Tabiti v. LVNV Funding, LLC et al

Filing 131

MEMORANDUM Opinion and Order Signed by the Honorable Joan B. Gottschall on 1/17/2017. Mailed notice(mjc, )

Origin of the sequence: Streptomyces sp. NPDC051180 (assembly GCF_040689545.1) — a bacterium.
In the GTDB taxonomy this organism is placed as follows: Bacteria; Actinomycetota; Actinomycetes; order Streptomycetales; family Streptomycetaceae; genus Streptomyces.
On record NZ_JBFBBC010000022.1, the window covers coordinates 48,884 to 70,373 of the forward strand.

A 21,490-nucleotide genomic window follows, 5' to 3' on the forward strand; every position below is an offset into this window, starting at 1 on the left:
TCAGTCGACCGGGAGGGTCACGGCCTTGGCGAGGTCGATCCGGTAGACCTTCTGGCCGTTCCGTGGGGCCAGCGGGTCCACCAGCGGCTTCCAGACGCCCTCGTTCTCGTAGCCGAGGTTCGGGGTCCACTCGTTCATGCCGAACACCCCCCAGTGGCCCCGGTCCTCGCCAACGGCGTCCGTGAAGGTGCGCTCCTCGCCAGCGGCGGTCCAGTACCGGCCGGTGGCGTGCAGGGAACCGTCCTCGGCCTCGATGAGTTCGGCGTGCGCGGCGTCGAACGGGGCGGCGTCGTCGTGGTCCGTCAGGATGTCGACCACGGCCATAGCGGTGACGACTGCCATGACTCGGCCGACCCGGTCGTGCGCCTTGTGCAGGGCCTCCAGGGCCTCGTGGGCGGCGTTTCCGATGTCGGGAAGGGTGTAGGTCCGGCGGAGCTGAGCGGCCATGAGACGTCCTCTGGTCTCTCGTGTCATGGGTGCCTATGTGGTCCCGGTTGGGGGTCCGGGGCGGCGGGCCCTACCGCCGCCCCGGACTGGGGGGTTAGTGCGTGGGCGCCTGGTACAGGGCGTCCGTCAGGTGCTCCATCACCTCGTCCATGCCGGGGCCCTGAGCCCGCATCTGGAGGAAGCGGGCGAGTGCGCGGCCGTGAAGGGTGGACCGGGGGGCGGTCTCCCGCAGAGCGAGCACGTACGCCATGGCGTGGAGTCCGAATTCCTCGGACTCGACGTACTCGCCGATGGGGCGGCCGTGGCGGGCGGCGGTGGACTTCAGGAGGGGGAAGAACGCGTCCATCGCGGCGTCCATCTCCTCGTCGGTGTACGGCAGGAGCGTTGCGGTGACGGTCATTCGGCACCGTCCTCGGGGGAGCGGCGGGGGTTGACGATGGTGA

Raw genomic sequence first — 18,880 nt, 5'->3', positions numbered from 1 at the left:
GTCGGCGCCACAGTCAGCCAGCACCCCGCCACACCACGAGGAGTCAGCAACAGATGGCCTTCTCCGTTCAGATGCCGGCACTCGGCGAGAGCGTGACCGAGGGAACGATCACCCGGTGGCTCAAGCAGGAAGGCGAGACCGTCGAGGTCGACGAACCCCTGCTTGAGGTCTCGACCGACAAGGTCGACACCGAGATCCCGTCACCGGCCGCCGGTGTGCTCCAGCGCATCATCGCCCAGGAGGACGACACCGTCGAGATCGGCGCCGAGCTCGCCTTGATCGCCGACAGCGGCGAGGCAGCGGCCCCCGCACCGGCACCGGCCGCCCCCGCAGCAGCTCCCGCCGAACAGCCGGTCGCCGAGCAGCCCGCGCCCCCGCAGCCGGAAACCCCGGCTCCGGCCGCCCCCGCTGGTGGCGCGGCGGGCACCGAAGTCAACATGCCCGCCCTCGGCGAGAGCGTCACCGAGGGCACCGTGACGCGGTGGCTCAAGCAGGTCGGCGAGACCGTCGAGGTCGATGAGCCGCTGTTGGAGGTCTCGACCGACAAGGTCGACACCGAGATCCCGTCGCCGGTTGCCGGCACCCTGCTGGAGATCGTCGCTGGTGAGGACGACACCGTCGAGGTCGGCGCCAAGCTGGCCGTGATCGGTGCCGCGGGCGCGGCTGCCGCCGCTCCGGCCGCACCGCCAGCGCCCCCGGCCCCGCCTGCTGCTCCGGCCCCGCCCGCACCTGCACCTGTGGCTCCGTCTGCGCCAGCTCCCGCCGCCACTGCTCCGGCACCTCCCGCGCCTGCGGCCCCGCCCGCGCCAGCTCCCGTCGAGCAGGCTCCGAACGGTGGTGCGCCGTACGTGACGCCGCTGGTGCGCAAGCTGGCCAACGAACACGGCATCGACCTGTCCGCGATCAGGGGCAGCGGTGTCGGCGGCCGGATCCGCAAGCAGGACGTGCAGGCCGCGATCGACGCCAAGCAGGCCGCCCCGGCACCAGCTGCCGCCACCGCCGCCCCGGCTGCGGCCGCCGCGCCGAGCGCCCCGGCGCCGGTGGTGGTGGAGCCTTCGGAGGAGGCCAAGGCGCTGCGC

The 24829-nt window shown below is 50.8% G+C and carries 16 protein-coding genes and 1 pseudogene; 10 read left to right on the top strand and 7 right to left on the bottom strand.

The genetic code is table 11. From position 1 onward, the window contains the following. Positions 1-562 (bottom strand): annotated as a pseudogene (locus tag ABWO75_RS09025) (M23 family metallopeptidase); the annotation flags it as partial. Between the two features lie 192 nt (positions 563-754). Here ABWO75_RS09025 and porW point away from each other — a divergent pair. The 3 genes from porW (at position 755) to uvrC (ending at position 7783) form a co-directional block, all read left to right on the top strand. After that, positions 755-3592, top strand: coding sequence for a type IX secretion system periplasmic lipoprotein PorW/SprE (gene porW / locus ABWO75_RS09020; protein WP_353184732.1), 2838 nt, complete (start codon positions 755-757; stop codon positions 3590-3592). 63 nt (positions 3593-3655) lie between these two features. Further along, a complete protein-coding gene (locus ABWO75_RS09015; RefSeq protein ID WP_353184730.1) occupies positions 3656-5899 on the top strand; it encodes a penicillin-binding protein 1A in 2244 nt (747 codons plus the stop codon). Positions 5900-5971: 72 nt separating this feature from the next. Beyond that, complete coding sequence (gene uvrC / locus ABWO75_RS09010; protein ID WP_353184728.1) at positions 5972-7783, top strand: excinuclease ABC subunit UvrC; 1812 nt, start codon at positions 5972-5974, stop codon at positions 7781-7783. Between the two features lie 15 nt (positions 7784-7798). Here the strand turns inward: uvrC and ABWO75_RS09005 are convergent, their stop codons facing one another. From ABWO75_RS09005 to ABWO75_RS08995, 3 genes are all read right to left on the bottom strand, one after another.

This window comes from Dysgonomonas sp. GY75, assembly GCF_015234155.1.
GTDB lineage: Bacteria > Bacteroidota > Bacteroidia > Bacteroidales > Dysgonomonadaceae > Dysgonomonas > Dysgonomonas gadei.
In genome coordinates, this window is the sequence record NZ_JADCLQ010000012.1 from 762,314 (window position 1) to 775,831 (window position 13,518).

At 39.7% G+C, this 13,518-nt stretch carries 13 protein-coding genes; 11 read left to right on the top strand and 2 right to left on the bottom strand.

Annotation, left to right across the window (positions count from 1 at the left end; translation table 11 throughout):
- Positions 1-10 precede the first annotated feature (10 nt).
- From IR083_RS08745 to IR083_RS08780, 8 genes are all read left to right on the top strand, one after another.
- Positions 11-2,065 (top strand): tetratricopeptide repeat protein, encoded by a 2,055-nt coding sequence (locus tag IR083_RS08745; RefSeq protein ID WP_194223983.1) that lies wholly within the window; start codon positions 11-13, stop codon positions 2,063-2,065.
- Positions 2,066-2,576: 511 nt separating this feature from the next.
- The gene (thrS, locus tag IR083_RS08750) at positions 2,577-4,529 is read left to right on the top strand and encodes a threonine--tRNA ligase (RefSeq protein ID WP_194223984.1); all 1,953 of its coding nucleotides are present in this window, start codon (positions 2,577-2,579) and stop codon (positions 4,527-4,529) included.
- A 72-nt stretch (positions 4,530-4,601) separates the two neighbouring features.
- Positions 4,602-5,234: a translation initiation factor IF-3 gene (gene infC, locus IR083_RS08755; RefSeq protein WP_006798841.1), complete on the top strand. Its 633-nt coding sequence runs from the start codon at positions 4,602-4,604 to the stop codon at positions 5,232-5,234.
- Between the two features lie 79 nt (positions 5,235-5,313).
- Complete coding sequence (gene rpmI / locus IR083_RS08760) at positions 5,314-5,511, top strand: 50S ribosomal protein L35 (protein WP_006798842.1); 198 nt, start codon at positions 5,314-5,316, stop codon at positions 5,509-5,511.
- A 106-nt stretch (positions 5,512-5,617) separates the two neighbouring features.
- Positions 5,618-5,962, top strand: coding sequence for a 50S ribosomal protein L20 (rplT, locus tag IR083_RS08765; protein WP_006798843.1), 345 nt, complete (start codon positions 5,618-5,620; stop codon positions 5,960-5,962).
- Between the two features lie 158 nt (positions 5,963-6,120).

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UNITED STATES DISTRICT COURT FOR THE NORTHERN DISTRICT OF ILLINOIS EASTERN DIVISION ABAYOMI TABITI, on behalf of plaintiff and a class, Plaintiff, v. LVNV FUNDING, LLC; RESURGENT CAPITAL SERVICES, L.P., and ALEGIS GROUP LLC, Defendants. ) ) ) ) ) ) ) ) ) ) ) ) Case No. 13 C 7198 Judge Joan B. Gottschall MEMORANDUM OPINION AND ORDER Plaintiff Abayomi Tabiti moves the court pursuant to Federal Rule of Civil Procedure 23 to enter an order finding that this Fair Debt Collection Practices Act (“FDCPA”) action may proceed as a class action against Defendants LVNV Funding, LLC (“LVNV”); Resurgent Capital Services, L.P. “(Resurgent”); and Alegis Group, LLC (“Alegis”) (collectively, “Defendants”) [107]. For the reasons set forth below, the court finds that the proposed class meets the requirements of Rule 23(a) and (b)(3) and grants Plaintiff’s motion. I. BACKGROUND The following allegations are drawn from Plaintiff’s First Amended Complaint (“FAC”) [79] and Plaintiff’s memorandum in support of his renewed motion for class certification [120]: Plaintiff is an individual who had one or more accounts with Chase Bank USA, N.A (“Chase”). (FAC, Dkt. 79, ¶¶ 6, 30) LVNV is a debt-collector who purchases consumer debt from Chase and other financial institutions and then attempts to collect on these debts by means of collections lawsuits filed in Illinois courts. (Id., ¶¶ 9, 11-12, 14) Resurgent operates a collection agency and collects debts on behalf of LVNV. (Id., ¶17) All actions taken in the name of LVNV actually were taken by Resurgent pursuant to a written agreement and power of attorney. (Id., ¶ 21) Alegis is the general partner of Resurgent. (Id., ¶ 26) Plaintiff was named in a lawsuit filed by LVNV, but the suit was dismissed after he retained a lawyer on March 13, 2013. (Id., ¶¶ 31, 39) Attached to LVNV’s suit against Plaintiff was an affidavit (the “Affidavit”) stating that Defendants are in possession of business records indicating that Defendants have been assigned “the right to collect the purchased balance owing of $10,463.51 plus any additional accrued interest.” (Mem. in Supp. Class Cert. (“Pl.’s Mem.”), Dkt. 120, Appendix B) In Plaintiff’s case, the alleged unpaid balance was $10,463.51, but when Defendants filed suit, they also sought almost $2,092.70 in interest, “plus continuing interest on the outstanding principal balance at a rate of 0.5% per annum.” (Id., Appendix A) Plaintiff claims that the Affidavit violates the FDCPA, 15 U.S.C. § 1692 et seq.—which prohibits unfair or unconscionable collection methods, including false, deceptive, or misleading statements—because Chase’s assignment of Plaintiff’s debt to Defendants pursuant to a Credit Card Account Purchase Agreement specifically excluded all post charge-off interest from the assignment. (Dkt. 120, Appendix E) Plaintiff seeks class certification on behalf of: (a) all natural persons with Illinois addresses; (b) to whom Defendants provided an affidavit in the form represented by Appendix B [the Affidavit]; (c) concerning an alleged debt purportedly obtained from Chase; (d) where the definition of “Unpaid balance” in the Chase [Credit Card Account Purchase Agreement] includes the statement “excluding post charge-off interest;” (e) where such affidavit was provided on or before October 8, 2012 (one year prior to the filing of this action); and (f) on or before October 28, 2013 (20 days after the filing of this action.” (Pl.’s Reply, Dkt. 129 at 6) In support of certification, Plaintiff directs the court’s attention to a stipulation the parties entered into on May 13, 2016 ( the “Stipulation”), which states as follows: 2 Defendants agree that there are 123 individuals whose debts were acquired by Defendants from Chase under identical terms and conditions as those terms and conditions in the Purchase and Sale Agreement that Defendants have produced as that which is related to Tabiti’s account. Defendants also agree that in opposing class certification, Defendants will not argue that there are individual factual issues among the remainder of the putative class related to the Purchase and Sales Agreements associated with the 123 class members and that which was produced as related to the Tabiti account. See Stipulation, Dkt. 101. In opposing class certification, Defendants present two arguments against certification, both of which are based on Plaintiff’s failure to demonstrate that he is an adequate class representative. First, Defendants claim that Plaintiff does not possess the same interests and did not suffer the same injury as potential members because his debt was incurred for business purposes, while the FDCPA addresses only non-business debt. Second, Defendants maintain that Plaintiff’s claims are time-barred because they were not brought within the one-year statute of limitations applicable under the FDCPA to the alleged violation. II. REQUIREMENTS FOR CLASS CERTIFICATION Federal Rule of Civil Procedure 23 allows class certification when the proposed class satisfies all of the requirements of Rule 23(a) and at least one of the requirements of Rule 23(b). Wal–Mart, Inc. v. Dukes, –––U.S. ––––, 131 S.Ct. 2541, 2548, 180 L.Ed.2d 374 (2011). The court need not accept the allegations in the complaint as true. Szabo v. Bridgeport Mach., Inc., 249 F.3d 672, 675 (7th Cir. 2001). Under Wal–Mart, the party seeking class certification must demonstrate with proof, at the class-certification stage, that the requirements of Rule 23 are satisfied. The court must engage in a “rigorous analysis” touching on the merits of the underlying claim. Id. at 2551–52. Rule 23(a) lists the following prerequisites for class certification: “(1) the class is so numerous that joinder of all members is impracticable, (2) there are questions of law or fact 3 common to the class, (3) the claims or defenses of the representative parties are typical of the claims or defenses of the class, and (4) the representative parties will fairly and adequately protect the interests of the class.” Fed.R.Civ.P. 23(a); Wal–Mart, 131 S.Ct. at 2548. These four requirements “effectively limit the class claims to those fairly encompassed by the named plaintiff's claims.” Wal–Mart, 131 S.Ct. at 2550 (internal quotation marks omitted). Plaintiff requests certification pursuant to Rule 23(b)(3), which applies when “the questions of law or fact common to class members predominate over any questions affecting only individual members, and [when] a class action is superior to other available methods for fairly and efficiently adjudicating the controversy.” Fed. R. Civ. P. 23(b)(3). A. Rule 23(a) 1. Numerosity Rule 23(a)(1) requires that the proposed class be large enough to make joinder impracticable. Here, the parties have stipulated that there are 123 class members. Accordingly, the court finds that the numerosity requirement is met. See Fletcher v. ZLB Behring LLC, 245 F.R.D. 328, 335 (N.D. Ill. 2006) (“[C]ourts in this circuit have concluded that 40 or more class members is generally sufficient to fulfill the numerosity requirement.”). 2. Commonality The commonality inquiry focuses on whether a class-wide proceeding will “generate common answers apt to drive the resolution of the litigation.” Wal–Mart, 131 S.Ct. at 2551. It is similar to the predominance requirement of Rule 23(b)(3), but “the predominance criterion is far more demanding.” Amchem Prods., Inc. v. Windsor, 521 U.S. 591, 623–24, 117 S.Ct. 2231, 138 L.Ed.2d 689 (1997). As Plaintiff must demonstrate not only commonality but predominance to 4 prevail on this motion, the court will elaborate on the question of commonality below, as part of the Rule 23(b)(3) analysis. 3. Typicality Typicality requires that the named plaintiff's claims be typical of those of the class at large, rather than premised on varying practices or diverging courses of conduct by the defendants. See Retired Chi. Police Ass'n v. City of Chi., 7 F.3d 584, 596–98 (7th Cir.1993). Here, Plaintiff alleges that all of the putative plaintiffs received from Defendants an affidavit that is virtually identical to the one received by Plaintiff, in an attempt to collect on a consumer debt, and that each of the class members was subject to the same provision in the Credit Card Account Purchase Agreement. Defendants have stipulated that they will not allege individual factual issues among Plaintiff and the putative class relative to the Credit Card Account Purchase Agreement. Thus, the court finds that Plaintiff’s claims are typical of the class, to the extent that all the class members’ claims are based on the theory that Defendants sent them virtually identical affidavits associated with an attempt to collect on a debt, and that Defendants, by means of this affidavit, seeks post charge-off interest. 4. Adequacy The adequacy factor requires that the named plaintiff's claims and interests not conflict with those of the class, that the class representatives have sufficient interest in the outcome of the case, and that class counsel be experienced and competent. Retired Chi. Police Ass'n, 7 F.3d at 598. Plaintiff’s counsel has significant experience litigating class action lawsuits. (Pl.'s Mem., Dkt. 120, App’x D. (Decl. of Daniel Edelman) As for the Plaintiff, he states that he understands the obligations of being the class representative and that he has an identity of interest with the putative class members because each of them received the same lawsuit and affidavit as he did. 5 However, Defendants argue that Plaintiff is an inadequate class representative because he does not possess the same interests as the proposed class and does not share the same injury. Specifically, Defendants contend that Plaintiff’s debt falls outside of the purview of the FDCPA because only non-business debts are covered by the statute. Plaintiff’s debts, Defendants contend, were incurred for business purposes related to his taxi business, including charges to Autozone, New Star Auto Repair, and Carfax. In support, Defendants reference particular billing statements showing automobile-related charges, although they do not provide these statements for the court to review. In response, Plaintiff asserts that Defendants have identified the wrong accounts and have confused Plaintiff’s Chase checking account, ending in 9635, with the Chase credit card account at issue in this case, ending in 9027. A review of the relevant documentation (supplied by Plaintiff in his reply brief), reveals that the account identified in Plaintiff’s complaint, and on the allegedly offending Affidavit, pertains to the credit card ending in 9027, and not to a checking account ending in 9635. Further, a close review of the checking account statements ending in 9635 indicates that Plaintiff did make charges to this account for car-related services and products. But this fact is of no relevance, because the checking account ending in 9635 is not at issue in this case. No such charges are evident when reviewing the documentation submitted with respect to the 9027 account. Accordingly, Defendant’s argument is without merit. Defendants’ second argument against adequacy is grounded in timeliness. The FDCPA specifies that suits must be brought “within one year from the date on which the violation occurs. 15 U.S.C. § 1692k(d); Randolph v. IMBS, Inc., 368 F.3d 726, 730–31 (7th Cir. 2004); Hill v. Wells Fargo Bank, N.A., 946 F. Supp. 2d 817, 822 (N.D. Ill. 2013). Defendants assert that the one-year statute of limitations commenced in 2011, when Plaintiff was sent collection letters to 6 his home address.1 In further support, Defendants provide the declarations of Lance Black (the President of Northland Group, Inc. (“Northland”)) and Brian Bowers (the CEO of Financial Recovery Services, Inc. (“FRS”)), indicating that in April and December of 2011, respectively, these non-party companies each sent Plaintiff a collection notice relating to his account ending in 9027.2 Plaintiff, on the other hand, argues that the operative event for purposes of triggering the statute of limitations was the filing of the collection suit, along with the associated Affidavit, on October 30, 2012. Since this action was filed on October 8, 2013, which was within one year of the filing of the collections lawsuit, Plaintiff argues that the action is timely. Under either scenario, the court finds that the action is timely. Even if the court were to use the 2011 collection letters as the triggering event, the continuous violation doctrine renders Plaintiff’s action timely. See Hockenhull v. Law Office of Howard Lee Schiff, P.C., C.A. No. 12415 S, 2012 WL 6525504 (D.R.I. Dec. 13, 2012) (applying continuous violation doctrine where some of the conduct occurred within the limitations period and some occurred outside of it); Devlin v. Law Offices Howard Lee Schiff, P.C., Civil Action No. 11–11902–JGD, 2012 WL 4469139, at *7 (D.Mass. Sept. 25, 2012) (applying the continuous violation doctrine where “the conduct complained of constitutes a continuing pattern and course of conduct as opposed to unrelated discrete acts. If there is a pattern, then the suit is timely if the action is filed within one year of the most recent date on which the defendant is alleged to have violated the FDCPA”) 1 Defendants maintain that these letters were sent to Plaintiff’s valid address at the time, and that neither letter was returned to sender as undeliverable. 2 Defendants’ response memorandum indicates that LVNV assigned the account ending in 9027 to Northland in April 2011, and that the account “subsequently was assigned” to FRS. (Resp. Mem., Dkt. 122, at 2-3) However, the Black and Bowers Declarations indicate that LVNV assigned Plaintiff’s account ending in 9027 to Northland in April 2011 and to FRS in December 2011. (Dkt. 22, Black Decl., ¶ 10; Bowers Decl., ¶ 10) The court fails to understand how this account can be assigned by LVNV to two different companies without any kind of intervening event, but clarification on that point is not necessary to the court’s disposition today. 7 (quoting Joseph v. J.J. MacIntyr Cos., 281 F. Supp. 2d 1156, 1161 (N.D. Cal 2003)). In this case, from the record before it, the court concludes that the actions underlying this lawsuit (namely, the filing of the lawsuit and the Affidavit), is part of a continuous pattern and course of conduct associated with the attempt to collect on the 9027 account. Accordingly, Plaintiff’s lawsuit is timely.3 Defendant’s adequacy arguments are without merit and the court finds that Plaintiff is an adequate representative for the class. B. Rule 23(b)(3) Under Rule 23(b)(3), the court may certify a class only if (1) questions of law or fact common to the class members predominate over questions affecting individual class members, and (2) a class action is superior to other methods of adjudicating the claims. 1. Predominance The Seventh Circuit recently explained the predominance requirement of Rule 23(b)(3): Rule 23(b) (3)’s predominance requirement is satisfied when common questions represent a significant aspect of a case and can be resolved for all members of a class in a single adjudication. Or, to put it another way, common questions can predominate if a common nucleus of operative facts and issues underlies the claims brought by the proposed class. If, to make a prima facie showing on a given question, the members of a proposed class will need to present evidence that varies from member to member, then it is an individual question. If the same evidence will suffice for each member to make a prima facie showing, then it becomes a common question. Individual questions need not be absent. The text of Rule 23(b) (3) itself 3 To the extent Defendants argue that Plaintiff’s First Amended Complaint exceeds the scope of the court’s minute order dated October 9, 2015 [78] by making allegations based on the existence of an affidavit, the court finds that Defendants must brief this issue by separate motion, and not in a response to Plaintiff’s motion for class certification. 8 contemplates that such individual questions will be present. The rule requires only that those questions not predominate over the common questions affecting the class as a whole. Messner v. Northshore Univ. HealthSystem, 669 F.3d 802, 815 (7th Cir.2012) (internal citations, alterations, and quotation marks omitted). The more common issues predominate, the more desirable a class-action lawsuit will be. Klay v. Humana, Inc., 382 F.3d 1241, 1269 (11th Cir.2004). The fact that individual assessment of damages will be necessary should plaintiffs prevail does not preclude a finding that common issues predominate. See Wal–Mart, 131 S.Ct. at 2558 (stating that it is “clear that individualized monetary claims belong in Rule 23(b)(3)”). The court notes that in some cases, the need for “mini trials” as to individualized questions has rendered class certification inappropriate. For example, a fellow district court held that individualized questions predominated in a case where the defendant “introduced evidence that it elicited consent from every recipient that was not already a customer.” G .M. Sign, Inc. v. Brink's Mfg. Co., No. 09 C 5528, 2011 WL 248511, at *8 (N.D. Ill. Jan.25, 2011). Based on this evidence, the court feared “it would have to engage in a classmember-specific inquiry to determine whether each recipient did indeed give permission or have an established business relationship with Defendant at the pertinent time.” Id. In this case, Plaintiff maintains that questions of law and fact common to the class predominate over individualized questions, and that the common issue in this case is whether Defendants filed a lawsuit against him and the potential class members that contained an affidavit seeking to recover post-charge off interest. Defendants, for their part, have not produced evidence indicating that the court would have to engage in class-member specific inquiry; to the contrary, the Stipulation states that in opposing class certification, Defendant will NOT argue that there are individual factual issues among the remainder of the putative class 9 related to the Chase Credit Card Account Purchase Agreements. (Stip., Dkt. 101) Although this case may prove to present individual questions, Defendants have not highlighted any of them. Accordingly, the court concludes that, based on the evidence presently before it, common issues predominate and can be handled within the framework of a class action. See Bridgeview Health Care Ctr. Ltd. v. Clark, No. 09 C 5601, 2011 WL 4628744, at *5 (N.D.Ill. Sept.30, 2011). 2. Superiority The court also considers the Rule 23(b)(3) factors in evaluating whether a class action is a superior method to adjudicate the claims at issue: “(A) the class members' interests in individually controlling the prosecution or defense of separate actions; (B) the extent and nature of any litigation concerning the controversy already commenced by or against class members; (C) the desirability or undesirability of concentrating the litigation of the claims in the particular forum; and (D) the likely difficulties in managing a class action.” Fed.R.Civ.P. 23(b)(3). Courts in this district have held that proceeding as a class is a superior method of adjudicating TCPA violations, and that Congress did not expressly preclude class complaints under the TCPA. See, e .g., Reliable Money Order, 281 F.R.D. at 339; Bridgeview, 2011 WL 4628744, at *6. Here, individual plaintiffs would be unlikely to pursue an action on their own. There is no indication that other class members have commenced litigation against the defendants, and managing the class action does not appear to present any special difficulties. The court finds that a class action is the superior method for the adjudication of the class members' claims. C. Class Definition Plaintiff defines the class as: (a) all natural persons with Illinois addresses; (b) to whom Defendants provided an affidavit in the form represented by Appendix B; (c) concerning an alleged debt purportedly obtained from Chase; (d) where the definition of “Unpaid balance” in 10 the Chase purchase agreement includes the statement “excluding post charge-off interest;” (e) where such affidavit was provided on or before October 8, 2012 (one year prior to the filing of this action); and (f) on or before October 28, 2018 (20 days after the filing of this action.” (Pls.’ Mot., Dkt. 107 at 1) The court adopts the proposed class definition as amended and certifies the class as defined above. IV. CONCLUSION Plaintiff’s motion to certify a class is granted. The court appoints Plaintiff Abayomi Tabiti as class representative and Plaintiff’s counsel, Edelman, Combs, Latturner & Goodwin, L.L.C., as class counsel. Date: January 17, 2017 /s/______________ Joan B. Gottschall United States District Judge 11